February and Flat-Out Love

February has been a pretty scarce month for me as far as reviews. I promise to make up for it.

First of all, in one of my last posts I mentioned the crazy reading list I had for college. I made it through them all, thankfully, but only have more to add now (of course!) This week I’ll be reading Three Kingdoms, which is a historical novel from China. I also hopefully will be posting on here soon about North and South, which I recently read and LOVED for British Lit.

But anyways! So I’m home on break this week and I had the fantastic opportunity to take a Young Adult writing class at the Loft. The two teachers (Laura Bradley Rede and Carrie Mesrobian) sent us away with a reading list of about sixty books, so I definitely have my work cut out for me! It was pretty amusing actually – we went around in a circle and talked about our own ideas at one point and then they “prescribed” books for us to read and learn from. Really great.

I just read Flat-Out Love by Jessica Park and absolutely loved it. I devoured the book in about two days on my NOOK. The main character, Julie, has just moved from Ohio to Boston for her freshman year of college, and finds herself without a place to live. Luckily, her mom’s college roommate lives in Boston, and she moves in with the family. Julie fits right in and loves the quirky family, down to the 13-year old girl Celeste who carries around a cardboard cutout of her oldest brother, Finn, who is apparently away travelling the world. Julie gets along with Matt when she’s not poking fun at his nerdy choice of t-shirts (his favorite is one that self-proclaims “Geek”) and starts to feel at home with her new family.

However, underneath, the family is far from normal. The parents are strangely absent and Matt is left to care for Celeste, which eliminates any chance at a normal college experience for him at MIT. Celeste is on the verge of being kicked out of her advanced school for lacking social skills, and Finn sends emails and Facebook messages to Julie offering cryptic advice. On top of all of this is a surprising love story that develops.

Julie, of course, decides to take this all on and help the family connect, despite her lack of knowledge about what makes them all so estranged from each other. She cares about them all deeply and feels embedded in their lives. She begins to change things and draws them all closer together. I won’t give anything away, but the last few chapters of the book would not let me leave because the outcome is so unexpected.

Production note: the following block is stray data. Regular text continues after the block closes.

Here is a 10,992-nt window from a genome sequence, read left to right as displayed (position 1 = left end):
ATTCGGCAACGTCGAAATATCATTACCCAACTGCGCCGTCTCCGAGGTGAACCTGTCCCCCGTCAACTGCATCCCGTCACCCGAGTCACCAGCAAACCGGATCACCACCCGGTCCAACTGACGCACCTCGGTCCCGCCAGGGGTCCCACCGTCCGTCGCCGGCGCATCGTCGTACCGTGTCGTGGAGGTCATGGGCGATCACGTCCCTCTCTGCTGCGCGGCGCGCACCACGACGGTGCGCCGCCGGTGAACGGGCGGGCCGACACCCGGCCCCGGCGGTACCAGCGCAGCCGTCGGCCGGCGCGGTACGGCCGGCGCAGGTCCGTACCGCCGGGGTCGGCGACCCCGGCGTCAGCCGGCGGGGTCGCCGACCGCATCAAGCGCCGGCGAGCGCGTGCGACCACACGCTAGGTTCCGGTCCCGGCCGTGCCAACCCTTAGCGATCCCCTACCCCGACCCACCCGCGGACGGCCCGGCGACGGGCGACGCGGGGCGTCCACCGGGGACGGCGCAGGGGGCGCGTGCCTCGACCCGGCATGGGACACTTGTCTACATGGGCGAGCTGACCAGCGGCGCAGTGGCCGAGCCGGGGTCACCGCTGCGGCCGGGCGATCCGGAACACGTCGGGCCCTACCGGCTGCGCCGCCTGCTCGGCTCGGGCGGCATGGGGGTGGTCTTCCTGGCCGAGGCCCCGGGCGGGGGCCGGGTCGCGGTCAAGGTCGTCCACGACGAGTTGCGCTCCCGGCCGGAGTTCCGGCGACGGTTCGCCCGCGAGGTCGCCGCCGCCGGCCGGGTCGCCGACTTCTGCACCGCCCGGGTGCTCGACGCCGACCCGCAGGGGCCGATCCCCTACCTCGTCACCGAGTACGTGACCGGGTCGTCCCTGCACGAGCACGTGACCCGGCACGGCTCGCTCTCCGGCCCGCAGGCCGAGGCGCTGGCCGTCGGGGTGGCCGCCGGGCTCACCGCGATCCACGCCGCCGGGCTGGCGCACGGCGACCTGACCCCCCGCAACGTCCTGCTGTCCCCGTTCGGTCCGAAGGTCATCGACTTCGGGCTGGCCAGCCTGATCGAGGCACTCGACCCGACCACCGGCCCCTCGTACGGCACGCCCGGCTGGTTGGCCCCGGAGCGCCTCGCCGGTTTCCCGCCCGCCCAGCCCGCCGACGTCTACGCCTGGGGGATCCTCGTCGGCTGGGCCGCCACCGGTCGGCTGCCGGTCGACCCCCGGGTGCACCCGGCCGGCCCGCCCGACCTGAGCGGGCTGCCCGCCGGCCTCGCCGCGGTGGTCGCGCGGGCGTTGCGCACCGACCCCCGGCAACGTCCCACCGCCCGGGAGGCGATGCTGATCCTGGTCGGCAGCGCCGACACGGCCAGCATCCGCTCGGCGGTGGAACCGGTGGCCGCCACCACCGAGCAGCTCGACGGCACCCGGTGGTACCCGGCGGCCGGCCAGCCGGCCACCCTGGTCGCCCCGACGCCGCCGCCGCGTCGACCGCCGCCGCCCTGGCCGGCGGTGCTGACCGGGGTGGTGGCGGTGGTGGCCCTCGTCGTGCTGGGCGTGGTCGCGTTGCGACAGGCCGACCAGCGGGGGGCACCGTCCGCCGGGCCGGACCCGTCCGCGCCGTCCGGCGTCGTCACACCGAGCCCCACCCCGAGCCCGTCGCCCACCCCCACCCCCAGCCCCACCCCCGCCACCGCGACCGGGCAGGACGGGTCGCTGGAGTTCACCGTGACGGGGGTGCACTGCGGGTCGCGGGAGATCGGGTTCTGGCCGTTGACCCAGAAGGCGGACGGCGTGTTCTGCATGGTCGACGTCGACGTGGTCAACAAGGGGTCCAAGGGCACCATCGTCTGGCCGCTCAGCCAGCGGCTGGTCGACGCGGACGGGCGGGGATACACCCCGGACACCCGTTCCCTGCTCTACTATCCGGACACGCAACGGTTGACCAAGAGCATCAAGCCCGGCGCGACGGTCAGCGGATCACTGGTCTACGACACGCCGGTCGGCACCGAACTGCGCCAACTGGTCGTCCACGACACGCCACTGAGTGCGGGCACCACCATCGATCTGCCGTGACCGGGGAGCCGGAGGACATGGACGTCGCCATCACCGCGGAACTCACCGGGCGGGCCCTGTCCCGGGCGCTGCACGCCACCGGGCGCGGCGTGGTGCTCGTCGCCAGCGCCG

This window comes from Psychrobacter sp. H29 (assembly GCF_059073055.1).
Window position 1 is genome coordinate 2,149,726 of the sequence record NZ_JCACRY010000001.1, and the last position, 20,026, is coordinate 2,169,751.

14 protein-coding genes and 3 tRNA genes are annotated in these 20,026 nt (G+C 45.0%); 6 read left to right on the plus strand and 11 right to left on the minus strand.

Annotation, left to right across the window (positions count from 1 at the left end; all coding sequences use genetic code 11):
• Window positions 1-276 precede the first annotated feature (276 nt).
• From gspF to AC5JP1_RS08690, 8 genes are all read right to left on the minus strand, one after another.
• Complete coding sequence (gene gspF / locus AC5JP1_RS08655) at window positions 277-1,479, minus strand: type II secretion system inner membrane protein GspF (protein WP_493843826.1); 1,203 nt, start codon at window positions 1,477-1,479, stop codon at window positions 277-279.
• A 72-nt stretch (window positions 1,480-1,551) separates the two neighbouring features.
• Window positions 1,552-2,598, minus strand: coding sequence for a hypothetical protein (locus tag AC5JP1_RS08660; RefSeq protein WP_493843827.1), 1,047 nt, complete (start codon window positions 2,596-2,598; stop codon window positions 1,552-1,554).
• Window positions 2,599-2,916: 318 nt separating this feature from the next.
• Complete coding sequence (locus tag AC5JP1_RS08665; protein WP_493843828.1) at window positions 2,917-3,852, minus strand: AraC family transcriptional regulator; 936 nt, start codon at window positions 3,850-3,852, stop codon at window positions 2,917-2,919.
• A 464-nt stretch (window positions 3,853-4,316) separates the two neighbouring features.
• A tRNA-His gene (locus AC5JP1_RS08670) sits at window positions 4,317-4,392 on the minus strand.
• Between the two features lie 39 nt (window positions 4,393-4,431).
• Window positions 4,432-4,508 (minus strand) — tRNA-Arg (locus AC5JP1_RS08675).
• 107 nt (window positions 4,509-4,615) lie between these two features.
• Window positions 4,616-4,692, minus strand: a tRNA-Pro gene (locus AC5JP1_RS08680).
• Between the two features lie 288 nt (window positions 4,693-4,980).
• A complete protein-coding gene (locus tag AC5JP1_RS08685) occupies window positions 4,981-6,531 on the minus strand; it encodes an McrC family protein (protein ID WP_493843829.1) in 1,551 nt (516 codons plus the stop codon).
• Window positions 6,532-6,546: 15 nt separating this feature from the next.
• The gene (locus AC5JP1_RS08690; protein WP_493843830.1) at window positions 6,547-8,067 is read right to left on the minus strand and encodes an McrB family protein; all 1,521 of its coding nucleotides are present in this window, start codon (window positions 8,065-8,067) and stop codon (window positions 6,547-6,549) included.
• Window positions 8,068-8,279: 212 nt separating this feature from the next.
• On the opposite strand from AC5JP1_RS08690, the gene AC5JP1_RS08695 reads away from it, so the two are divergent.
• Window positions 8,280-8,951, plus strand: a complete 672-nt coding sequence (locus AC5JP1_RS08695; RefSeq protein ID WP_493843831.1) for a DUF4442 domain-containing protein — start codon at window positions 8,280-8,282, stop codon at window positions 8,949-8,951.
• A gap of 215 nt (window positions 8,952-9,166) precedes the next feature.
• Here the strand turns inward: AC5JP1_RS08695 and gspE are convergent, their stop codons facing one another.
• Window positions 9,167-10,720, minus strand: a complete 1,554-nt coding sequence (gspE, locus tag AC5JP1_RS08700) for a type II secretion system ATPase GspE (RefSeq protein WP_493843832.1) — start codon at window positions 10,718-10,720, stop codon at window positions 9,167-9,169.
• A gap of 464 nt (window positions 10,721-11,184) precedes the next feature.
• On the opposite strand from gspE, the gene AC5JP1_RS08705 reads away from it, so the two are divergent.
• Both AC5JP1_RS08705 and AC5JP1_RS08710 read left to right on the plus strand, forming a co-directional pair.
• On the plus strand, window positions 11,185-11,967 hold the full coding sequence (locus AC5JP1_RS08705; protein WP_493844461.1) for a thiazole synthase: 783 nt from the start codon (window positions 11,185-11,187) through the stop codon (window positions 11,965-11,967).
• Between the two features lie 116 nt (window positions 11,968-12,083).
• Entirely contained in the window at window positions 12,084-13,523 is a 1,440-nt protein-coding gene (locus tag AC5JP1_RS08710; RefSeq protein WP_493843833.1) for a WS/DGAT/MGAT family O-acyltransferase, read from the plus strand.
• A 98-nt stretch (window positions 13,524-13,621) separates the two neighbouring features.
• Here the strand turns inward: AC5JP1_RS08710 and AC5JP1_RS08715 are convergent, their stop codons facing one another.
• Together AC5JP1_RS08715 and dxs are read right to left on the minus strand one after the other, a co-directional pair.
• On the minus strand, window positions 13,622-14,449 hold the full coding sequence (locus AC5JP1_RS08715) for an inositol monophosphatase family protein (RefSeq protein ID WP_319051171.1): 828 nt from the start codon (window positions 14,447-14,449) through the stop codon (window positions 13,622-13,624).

My favorite thing about this book is that Park has created such a believable narrator. Julie is so real – she ends up being parts of you, parts of your best friend, even parts of the girl you can’t stand sometimes. She’s funny and clueless in love, but has compassion and a drive to do what’s right. Any girl can relate to her. I wish there was more to the story, because I was really sad to leave Julie behind in the pages. I highly recommend this book to anyone who likes stories about young adults, adjusting to college, romance, or family dramas.

On a related side note, the website for the book is http://flatoutlove.blogspot.com/. The author is working on an app for the book, which blows my mind. All of the Facebook status updates and messages, songs, and video content, will be transferred into some crazy cool interactive experience that will totally suck you into the book. It took me long enough to come around to the idea of an e-book…and now there are interactive apps of books! I wonder what will be next.


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